Facebook Twitter

Book review: ‘Not the Israel my Parents Promised Me’ illustrates Israel’s history

SHARE Book review: ‘Not the Israel my Parents Promised Me’ illustrates Israel’s history
"Not the Israel My Parents Promised Me" is by Harvey Pekar and JT Waldman.

“Not the Israel My Parents Promised Me” is by Harvey Pekar and JT Waldman.


"NOT THE ISRAEL MY PARENTS PROMISED ME," by Harvey Pekar and JT Waldman, Hill and Wang, $16, 176 pages (nf)

Few books, let alone graphic novels, can successfully serve as a history lesson, an autobiography and a commentary on the Israeli-Palestinian conflict all at once, but that is what “Not the Israel my Parents Promised Me” has done.

The book follows an ongoing conversation between authors Harvey Pekar and JT Waldman as they discuss Pekar’s childhood experience growing up in a Zionist household, and how his position on Israel changed as he grew up. Fans of Pekar, a notable name in the comics and graphic novel industry, will appreciate Pekar’s voice in the book, and anyone not familiar with Israel’s background will find this a highly readable history book.

Pekar starts his Jewish history lesson at the biblical beginning, back when Abraham was asked to sacrifice Isaac. Pekar’s history is brief (covering thousands of years in less than 200 pages), but it's thorough, and much of it is likely to be new information to the casual consumer. Anyone looking to be more informed on the history of Jews in Israel, especially in the face of the current Israeli-Palestinian fighting, can benefit here. The information is digestible, enlightening and relevant.

As Pekar explains how different centuries, decades and regimes affected the Jewish population, the illustration style changes as well. While the text describing the Seleucid dynasty, for example, might be a bit dry, the art will be enough to engage readers.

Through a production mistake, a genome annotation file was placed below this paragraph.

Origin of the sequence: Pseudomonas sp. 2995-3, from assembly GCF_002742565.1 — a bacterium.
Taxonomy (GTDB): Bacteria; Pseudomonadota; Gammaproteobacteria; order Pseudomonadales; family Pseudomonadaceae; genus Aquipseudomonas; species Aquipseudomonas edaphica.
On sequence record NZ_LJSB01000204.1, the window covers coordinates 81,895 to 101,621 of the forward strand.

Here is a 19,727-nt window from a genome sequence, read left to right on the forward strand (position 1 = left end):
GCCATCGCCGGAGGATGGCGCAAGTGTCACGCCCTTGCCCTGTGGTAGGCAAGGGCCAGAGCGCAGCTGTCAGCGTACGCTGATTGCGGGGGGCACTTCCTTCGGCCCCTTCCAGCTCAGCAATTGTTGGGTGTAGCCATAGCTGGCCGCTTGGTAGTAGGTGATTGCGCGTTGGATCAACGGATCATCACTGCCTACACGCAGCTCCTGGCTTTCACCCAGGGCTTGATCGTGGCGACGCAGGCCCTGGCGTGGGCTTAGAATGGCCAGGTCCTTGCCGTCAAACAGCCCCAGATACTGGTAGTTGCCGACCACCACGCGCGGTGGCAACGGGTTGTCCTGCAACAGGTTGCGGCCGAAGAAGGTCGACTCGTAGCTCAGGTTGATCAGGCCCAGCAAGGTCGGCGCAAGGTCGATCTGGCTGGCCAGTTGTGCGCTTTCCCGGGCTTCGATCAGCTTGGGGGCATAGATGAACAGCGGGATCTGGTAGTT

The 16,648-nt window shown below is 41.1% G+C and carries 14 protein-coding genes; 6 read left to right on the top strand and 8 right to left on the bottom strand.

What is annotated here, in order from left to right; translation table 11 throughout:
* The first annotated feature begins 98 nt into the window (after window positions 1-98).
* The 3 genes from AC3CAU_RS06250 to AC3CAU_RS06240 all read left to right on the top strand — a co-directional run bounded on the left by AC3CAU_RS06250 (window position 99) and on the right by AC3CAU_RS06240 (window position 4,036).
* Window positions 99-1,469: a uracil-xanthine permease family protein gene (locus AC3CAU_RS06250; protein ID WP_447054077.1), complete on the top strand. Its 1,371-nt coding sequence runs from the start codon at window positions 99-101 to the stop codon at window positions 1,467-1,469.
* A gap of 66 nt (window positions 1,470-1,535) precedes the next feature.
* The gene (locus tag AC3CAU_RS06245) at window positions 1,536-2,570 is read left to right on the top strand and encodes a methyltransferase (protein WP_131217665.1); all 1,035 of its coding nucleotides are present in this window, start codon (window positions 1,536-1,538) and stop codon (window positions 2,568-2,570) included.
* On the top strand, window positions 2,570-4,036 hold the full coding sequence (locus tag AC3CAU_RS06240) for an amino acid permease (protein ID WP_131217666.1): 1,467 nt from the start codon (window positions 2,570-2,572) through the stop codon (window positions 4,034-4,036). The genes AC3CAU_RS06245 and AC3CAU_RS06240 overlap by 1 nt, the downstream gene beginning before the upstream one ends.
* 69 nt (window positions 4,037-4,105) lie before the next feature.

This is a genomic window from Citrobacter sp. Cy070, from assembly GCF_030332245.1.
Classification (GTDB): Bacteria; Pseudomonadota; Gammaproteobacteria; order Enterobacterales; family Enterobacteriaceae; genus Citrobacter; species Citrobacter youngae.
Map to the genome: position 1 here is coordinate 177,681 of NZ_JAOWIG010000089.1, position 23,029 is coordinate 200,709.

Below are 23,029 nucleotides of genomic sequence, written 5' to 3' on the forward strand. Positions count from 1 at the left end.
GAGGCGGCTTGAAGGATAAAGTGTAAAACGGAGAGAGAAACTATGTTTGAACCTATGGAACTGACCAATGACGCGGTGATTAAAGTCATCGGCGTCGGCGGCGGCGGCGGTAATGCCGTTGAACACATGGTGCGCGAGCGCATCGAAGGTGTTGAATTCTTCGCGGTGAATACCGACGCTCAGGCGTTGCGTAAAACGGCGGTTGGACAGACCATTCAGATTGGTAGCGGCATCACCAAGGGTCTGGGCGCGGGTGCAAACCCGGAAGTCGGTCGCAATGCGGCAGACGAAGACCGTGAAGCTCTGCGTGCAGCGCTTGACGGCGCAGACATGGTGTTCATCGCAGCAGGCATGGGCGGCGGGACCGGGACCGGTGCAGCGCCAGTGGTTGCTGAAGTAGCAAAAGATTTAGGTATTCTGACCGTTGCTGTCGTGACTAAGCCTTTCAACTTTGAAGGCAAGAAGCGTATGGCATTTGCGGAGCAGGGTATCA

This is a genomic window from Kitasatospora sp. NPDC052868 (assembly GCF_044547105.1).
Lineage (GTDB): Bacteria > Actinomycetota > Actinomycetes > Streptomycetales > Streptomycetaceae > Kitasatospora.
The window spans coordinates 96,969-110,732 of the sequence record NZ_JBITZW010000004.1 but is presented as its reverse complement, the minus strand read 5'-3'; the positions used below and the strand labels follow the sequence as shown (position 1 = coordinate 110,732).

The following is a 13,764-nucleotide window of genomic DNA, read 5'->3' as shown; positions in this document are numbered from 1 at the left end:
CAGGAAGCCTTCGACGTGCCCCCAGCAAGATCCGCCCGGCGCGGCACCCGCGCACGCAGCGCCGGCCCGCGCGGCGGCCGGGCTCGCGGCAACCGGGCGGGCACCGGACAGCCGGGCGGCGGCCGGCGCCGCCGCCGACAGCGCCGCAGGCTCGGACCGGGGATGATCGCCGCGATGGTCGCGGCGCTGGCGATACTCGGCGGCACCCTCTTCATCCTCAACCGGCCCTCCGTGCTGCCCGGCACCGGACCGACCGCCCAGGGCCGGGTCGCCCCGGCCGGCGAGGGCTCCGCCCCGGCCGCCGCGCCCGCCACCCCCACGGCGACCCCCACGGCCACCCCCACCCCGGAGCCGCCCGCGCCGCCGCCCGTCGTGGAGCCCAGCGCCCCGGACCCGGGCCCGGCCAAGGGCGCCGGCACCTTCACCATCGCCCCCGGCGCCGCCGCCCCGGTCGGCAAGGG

The panels (or lack of panels, sometimes) have been arranged so that the flow of the story never feels stagnant or predictable. This, and the range of illustration styles found here may be able to interest readers who would not normally have much interest in graphic novels.

Finally, Pekar posits some of his primary problems with the formation and upkeep of Israel, and makes arguments for how the situation could be improved. More than pushing a specific solution to the long-lasting conflict, though, Pekar promotes critical thinking. Pekar, the son of immigrant Zionist Jews, can look at Israel through a historical lens instead of an emotional one.

His arguments will encourage readers to do the same.

“Not the Israel my Parents Promised Me” was recently released in paperback. It contains brief mild language, some illustrated violence and no sexual themes.

Bethan Owen is a writer for the Deseret News Moneywise and Opinion sections. Twitter: BethanO2